Don't let the gilded estates of Bellevue Avenue blind you. There’s much more to Newport than fancy architecture and unbridled wealth.
At the turn of the 20th century this seaside city on Rhode Island’s Aquidneck Island famously doubled as a summer resort for the nouveaux riche: Cornelius Vanderbilt II was a well-heeled industrialist—and TV news anchor Anderson Cooper’s great grandfather—who took up seasonal residence in a mansion called The Breakers.
Today, a decade and a half into the 21st century, not much has changed.
Stroll along Thames Street on a Saturday afternoon, and dodge throngs of 20- and 30-somethings dressed head-to-toe in a uniform I like to call “natty nautical.” Men straddle the day-to-evening line 24-7 in button-down shirts tucked into khakis, properly secured with whale/flag/anchor emblazoned belts. Women wear stripes on dresses, stripes on monogrammed purses and stripes on scarves. Flat leather sandals—because who can walk on cobblestones in heels? And this is an island after all—are paired with designer sunglasses.
The pastimes of choice for the luxe maritime crowd are—no surprise—shopping and socializing, first at upscale boutiques like Island Pursuit, FatFace, Primavera on Bowen’s Wharf, Helly Hansen, Island Outfitters and Shore Soap Company—where scents are named Cast Away, Ocean Rain and Mermaid Kisses.
Then Midtown Oyster Bar for fresh seafood and live music; 22 Bowen’s with its portside patio for watching sailboats bob in the waters of Newport Harbor; and The Mooring, where the raw bar menu offers 12 oysters and a demi of Veuve Clicquot for a cool 70 bucks.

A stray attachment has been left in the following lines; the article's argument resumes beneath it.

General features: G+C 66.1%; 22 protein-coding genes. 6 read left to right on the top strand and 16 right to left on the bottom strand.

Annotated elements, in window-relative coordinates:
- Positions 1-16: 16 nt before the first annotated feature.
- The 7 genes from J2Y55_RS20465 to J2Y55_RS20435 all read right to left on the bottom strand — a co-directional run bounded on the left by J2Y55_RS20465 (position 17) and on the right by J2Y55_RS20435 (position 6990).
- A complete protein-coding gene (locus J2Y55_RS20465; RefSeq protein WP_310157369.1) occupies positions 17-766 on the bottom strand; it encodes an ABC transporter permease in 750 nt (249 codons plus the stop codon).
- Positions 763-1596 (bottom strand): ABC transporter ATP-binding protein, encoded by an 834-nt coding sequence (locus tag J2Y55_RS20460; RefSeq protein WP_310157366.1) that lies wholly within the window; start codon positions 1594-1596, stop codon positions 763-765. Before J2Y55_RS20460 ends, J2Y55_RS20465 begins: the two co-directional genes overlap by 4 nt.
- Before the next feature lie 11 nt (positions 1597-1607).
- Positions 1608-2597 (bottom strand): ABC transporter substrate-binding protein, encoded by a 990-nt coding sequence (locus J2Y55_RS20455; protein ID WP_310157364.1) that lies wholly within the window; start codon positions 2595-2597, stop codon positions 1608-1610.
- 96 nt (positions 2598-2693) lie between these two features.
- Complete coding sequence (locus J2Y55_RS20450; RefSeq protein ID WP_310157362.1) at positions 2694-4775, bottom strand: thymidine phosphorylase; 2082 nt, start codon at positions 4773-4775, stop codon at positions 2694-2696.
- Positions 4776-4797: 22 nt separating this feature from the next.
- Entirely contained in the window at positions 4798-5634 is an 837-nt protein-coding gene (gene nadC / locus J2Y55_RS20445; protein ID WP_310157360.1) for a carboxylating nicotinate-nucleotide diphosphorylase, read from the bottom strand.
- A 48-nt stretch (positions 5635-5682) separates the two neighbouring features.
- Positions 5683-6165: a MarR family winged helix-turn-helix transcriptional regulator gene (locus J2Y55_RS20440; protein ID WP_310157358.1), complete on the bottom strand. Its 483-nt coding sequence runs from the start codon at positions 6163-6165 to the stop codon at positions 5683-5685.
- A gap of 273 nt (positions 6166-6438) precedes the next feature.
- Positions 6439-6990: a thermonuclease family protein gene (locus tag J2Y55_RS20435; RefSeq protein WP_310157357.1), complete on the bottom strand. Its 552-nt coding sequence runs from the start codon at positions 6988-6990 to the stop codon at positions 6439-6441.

Overnight guests stay up the street at Hotel Viking, the Grace Vanderbilt or The Chanler at Cliff Walk. There’s also Castle Hill Inn, with its sloping lawn and Relais & Chateaux status, and the OceanCliff I & II hotel that often plays host to sails on its own tall ship, the Schooner Aurora.
There is one place this crowd likely doesn’t frequent, and that’s the Newport Tower in Touro Park.
Rumor once had it that the round stone structure was either an astronomical observatory or watchtower built by any of the following potential masons: 15th-century Chinese sailors, medieval Scottish Templars or the Vikings. According to the Newport Tower Museum, the structure was actually built in the 16th century by alchemist John Dee during a 1583 Elizabethan colonization attempt. The museum across the street delves deeper into the tower’s history and its legends.
Near the tower, Megs Aussie Milk Bar whips up killer Australian-style meat pies and sausage rolls using pasture-raised beef and pork from Rhode Island farms.
A couple miles from the waterfront, Broadway boasts a burgeoning ‘scene’ along a six-block stretch packed with personality. Vintage is all the rage at Vinyl Guru Record Shop and Closet Revival. If you’re into vintage fashions, detour to the Rosecliff mansion on Bellevue to see the “Pierre Cardin: 70 Years of Innovation” exhibition featuring the designer’s trademark runway fashions from the 1950s forward.
Broadway’s Newport Bicycle offers rentals—and cycling is a great way to get around Newport—and guided tours centered on Newport’s ‘hidden history.’ Snag an iced cherry and rose petal sencha at Empire Tea and Coffee before pedaling off.
The hourlong tours at Fort Adams are pretty cool, venturing into the underground listening tunnels of the former U.S. Army post and coastal fortification. And if you really like to walk, a 2.5-mile loop trail journeys around the entire Fort Adams State Park, offering fabulous views of Narragansett Bay. Every summer, Fort Adams also serves as the site of the multi-day Newport Folk Festival.
On Goat Island at the just-opened Gurneys Newport hotel, guests can have a cocktail at the 533 Lounge near sunset—the panoramic views of the Newport Bridge and the bay are the best in town.